If such charges are true, a worker should be fired. Unless, of course, he’s already on sick leave and quits right after the investigation is completed – as happened in this case. Further punishment becomes a police matter, but, according to the Star story, police did not bring charges because the teenager did not cooperate.
And all of this happened three-and-a-half years ago.
If anyone would appear to be culpable here it is the staff at the group home where the teenager lived. The Star story is not entirely clear, but it appears they waited 11 months before reporting their suspicions to CPS. But group homes are not this reporter’s target, efforts to keep families together are.
The second case involves a 28-year veteran of the agency, who now works as a court liaison. The man’s record apparently was unblemished for the first 23 of those years. Then, according to the Star story:
“…he was charged with domestic violence after throwing something at a young relative during an argument with his wife, police reports and court records show. The charges were dismissed after he completed a treatment plan that included counseling and attending Alcoholics Anonymous meetings.”
And that’s it. No known problems before, none since. And it happened more than four years ago, in November 2002. But now, since the Star named the man, he and his family can relive all the anguish. I rarely agree with the people who run child welfare agencies, but this time, Ken Deibert, deputy director of the Arizona Department of Economic Security got it right:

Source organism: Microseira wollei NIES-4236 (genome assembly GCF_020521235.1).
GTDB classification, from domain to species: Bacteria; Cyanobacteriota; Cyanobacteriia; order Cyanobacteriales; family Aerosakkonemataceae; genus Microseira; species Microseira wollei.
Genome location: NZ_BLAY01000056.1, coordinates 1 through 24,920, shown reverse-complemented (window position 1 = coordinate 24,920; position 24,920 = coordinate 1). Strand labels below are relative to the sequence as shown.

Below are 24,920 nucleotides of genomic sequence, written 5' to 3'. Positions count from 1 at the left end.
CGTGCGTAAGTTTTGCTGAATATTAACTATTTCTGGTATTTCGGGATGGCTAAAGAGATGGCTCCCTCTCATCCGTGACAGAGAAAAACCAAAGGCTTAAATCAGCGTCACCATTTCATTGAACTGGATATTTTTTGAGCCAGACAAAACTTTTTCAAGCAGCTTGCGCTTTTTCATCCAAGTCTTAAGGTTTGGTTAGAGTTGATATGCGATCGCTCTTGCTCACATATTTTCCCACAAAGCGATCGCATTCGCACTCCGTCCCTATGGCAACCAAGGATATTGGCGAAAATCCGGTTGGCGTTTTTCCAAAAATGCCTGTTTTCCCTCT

"Child-welfare workers can't have problems in their lives?" Deibert told the Star. "It seems like if somebody has a rough spot in their life, they get help, they get services, they get their lives together. What's wrong with that?"
Both the “newly-revealed” incidents occurred before the current leadership team was in place at the child welfare agency. And while I’m glad to blame a lot of what’s wrong with Arizona child welfare on the current Governor, the second incident even predated her taking office.
None of which mattered to the Star reporter, who spun the three cases into still another cheap shot at keeping families together, and a lead describing the incidents as “several cases coming to light in which CPS caseworkers’ personal actions appear to have been in conflict with their professional responsibility.” (Various dictionaries disagree over whether three qualifies as “several,” by the way.) The Star copy desk went the reporter one-better, slapping on the story a headline that read: “Caseworkers’ acts often seem at odds with their CPS jobs,” [emphasis added.]
A lot of caseworkers are likely to complain to Star editors about that, and you can bet they’ll go the other extreme, and assign what I’ve come to call the “national model worker story,” (See the June 12, 2006 Blog entry for a discussion of this genre) in which a CPS worker of the agency’s choosing is followed around and gets to complain about being “damned if we do and damned if we don’t.” That kind of story is equally misleading. Particularly since, when it comes to taking away children, caseworkers are only damned if they don’t.
And then what? The foster-care panic surges on, the children keep on dying, and it is left to others to clean up the mess.